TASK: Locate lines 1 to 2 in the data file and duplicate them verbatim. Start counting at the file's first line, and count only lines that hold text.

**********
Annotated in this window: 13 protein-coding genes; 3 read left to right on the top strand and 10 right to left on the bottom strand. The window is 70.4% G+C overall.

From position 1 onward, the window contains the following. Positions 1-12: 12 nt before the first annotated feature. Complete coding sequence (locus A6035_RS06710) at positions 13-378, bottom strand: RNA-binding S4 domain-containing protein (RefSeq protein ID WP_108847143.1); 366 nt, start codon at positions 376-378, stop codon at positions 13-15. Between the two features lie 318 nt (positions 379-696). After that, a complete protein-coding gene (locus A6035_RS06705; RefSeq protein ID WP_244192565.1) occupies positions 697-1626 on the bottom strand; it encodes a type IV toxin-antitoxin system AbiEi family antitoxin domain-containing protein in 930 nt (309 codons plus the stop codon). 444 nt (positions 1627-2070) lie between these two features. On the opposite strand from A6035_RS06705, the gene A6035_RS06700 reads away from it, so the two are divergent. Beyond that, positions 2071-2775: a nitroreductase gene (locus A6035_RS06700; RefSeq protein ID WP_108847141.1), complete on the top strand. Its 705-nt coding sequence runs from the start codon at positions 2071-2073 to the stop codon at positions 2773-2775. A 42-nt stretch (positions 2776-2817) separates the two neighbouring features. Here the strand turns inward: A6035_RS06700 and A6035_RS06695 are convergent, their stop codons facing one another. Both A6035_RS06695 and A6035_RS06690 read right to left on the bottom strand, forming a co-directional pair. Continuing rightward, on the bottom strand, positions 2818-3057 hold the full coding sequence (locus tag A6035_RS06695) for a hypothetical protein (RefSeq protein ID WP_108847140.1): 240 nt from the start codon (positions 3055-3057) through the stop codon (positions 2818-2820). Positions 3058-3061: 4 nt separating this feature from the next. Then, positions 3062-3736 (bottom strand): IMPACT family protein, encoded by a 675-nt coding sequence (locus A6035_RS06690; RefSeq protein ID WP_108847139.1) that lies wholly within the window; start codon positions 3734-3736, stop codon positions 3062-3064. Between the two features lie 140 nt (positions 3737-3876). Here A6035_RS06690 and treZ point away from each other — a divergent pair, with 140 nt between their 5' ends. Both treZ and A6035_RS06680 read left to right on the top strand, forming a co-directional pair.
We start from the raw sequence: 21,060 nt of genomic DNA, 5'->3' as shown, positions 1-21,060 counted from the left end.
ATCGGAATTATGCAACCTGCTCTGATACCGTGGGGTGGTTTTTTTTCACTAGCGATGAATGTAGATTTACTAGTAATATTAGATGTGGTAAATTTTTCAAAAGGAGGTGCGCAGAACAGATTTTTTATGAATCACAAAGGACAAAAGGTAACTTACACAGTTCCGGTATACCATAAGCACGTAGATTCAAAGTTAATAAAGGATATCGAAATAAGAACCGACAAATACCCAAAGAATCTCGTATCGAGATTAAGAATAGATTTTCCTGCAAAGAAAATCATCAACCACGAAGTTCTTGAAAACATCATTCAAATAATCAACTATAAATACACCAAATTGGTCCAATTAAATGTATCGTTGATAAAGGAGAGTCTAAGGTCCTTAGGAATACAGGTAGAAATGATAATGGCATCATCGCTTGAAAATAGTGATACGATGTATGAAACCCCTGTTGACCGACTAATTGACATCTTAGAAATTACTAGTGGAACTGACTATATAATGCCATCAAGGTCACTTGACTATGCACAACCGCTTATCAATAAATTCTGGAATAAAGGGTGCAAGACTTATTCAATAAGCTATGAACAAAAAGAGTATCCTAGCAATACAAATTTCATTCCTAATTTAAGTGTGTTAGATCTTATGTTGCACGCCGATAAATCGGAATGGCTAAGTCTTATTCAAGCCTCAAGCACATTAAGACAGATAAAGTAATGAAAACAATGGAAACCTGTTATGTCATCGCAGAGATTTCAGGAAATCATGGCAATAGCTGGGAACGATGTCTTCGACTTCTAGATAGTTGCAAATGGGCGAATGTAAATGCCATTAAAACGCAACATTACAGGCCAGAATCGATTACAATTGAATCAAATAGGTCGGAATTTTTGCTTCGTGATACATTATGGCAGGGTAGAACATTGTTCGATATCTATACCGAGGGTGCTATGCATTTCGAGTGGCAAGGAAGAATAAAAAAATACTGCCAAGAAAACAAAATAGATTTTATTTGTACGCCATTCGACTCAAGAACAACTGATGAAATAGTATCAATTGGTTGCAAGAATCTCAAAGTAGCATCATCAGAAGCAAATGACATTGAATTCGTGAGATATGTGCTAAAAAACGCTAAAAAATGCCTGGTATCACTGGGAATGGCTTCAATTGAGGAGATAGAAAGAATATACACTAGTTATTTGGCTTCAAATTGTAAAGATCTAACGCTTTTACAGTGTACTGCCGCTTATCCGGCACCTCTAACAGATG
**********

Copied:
Annotated in this window: 13 protein-coding genes; 3 read left to right on the top strand and 10 right to left on the bottom strand. The window is 70.4% G+C overall.

From position 1 onward, the window contains the following. Positions 1-12: 12 nt before the first annotated feature. Complete coding sequence (locus A6035_RS06710) at positions 13-378, bottom strand: RNA-binding S4 domain-containing protein (RefSeq protein ID WP_108847143.1); 366 nt, start codon at positions 376-378, stop codon at positions 13-15. Between the two features lie 318 nt (positions 379-696). After that, a complete protein-coding gene (locus A6035_RS06705; RefSeq protein ID WP_244192565.1) occupies positions 697-1626 on the bottom strand; it encodes a type IV toxin-antitoxin system AbiEi family antitoxin domain-containing protein in 930 nt (309 codons plus the stop codon). 444 nt (positions 1627-2070) lie between these two features. On the opposite strand from A6035_RS06705, the gene A6035_RS06700 reads away from it, so the two are divergent. Beyond that, positions 2071-2775: a nitroreductase gene (locus A6035_RS06700; RefSeq protein ID WP_108847141.1), complete on the top strand. Its 705-nt coding sequence runs from the start codon at positions 2071-2073 to the stop codon at positions 2773-2775. A 42-nt stretch (positions 2776-2817) separates the two neighbouring features. Here the strand turns inward: A6035_RS06700 and A6035_RS06695 are convergent, their stop codons facing one another. Both A6035_RS06695 and A6035_RS06690 read right to left on the bottom strand, forming a co-directional pair. Continuing rightward, on the bottom strand, positions 2818-3057 hold the full coding sequence (locus tag A6035_RS06695) for a hypothetical protein (RefSeq protein ID WP_108847140.1): 240 nt from the start codon (positions 3055-3057) through the stop codon (positions 2818-2820). Positions 3058-3061: 4 nt separating this feature from the next. Then, positions 3062-3736 (bottom strand): IMPACT family protein, encoded by a 675-nt coding sequence (locus A6035_RS06690; RefSeq protein ID WP_108847139.1) that lies wholly within the window; start codon positions 3734-3736, stop codon positions 3062-3064. Between the two features lie 140 nt (positions 3737-3876). Here A6035_RS06690 and treZ point away from each other — a divergent pair, with 140 nt between their 5' ends. Both treZ and A6035_RS06680 read left to right on the top strand, forming a co-directional pair.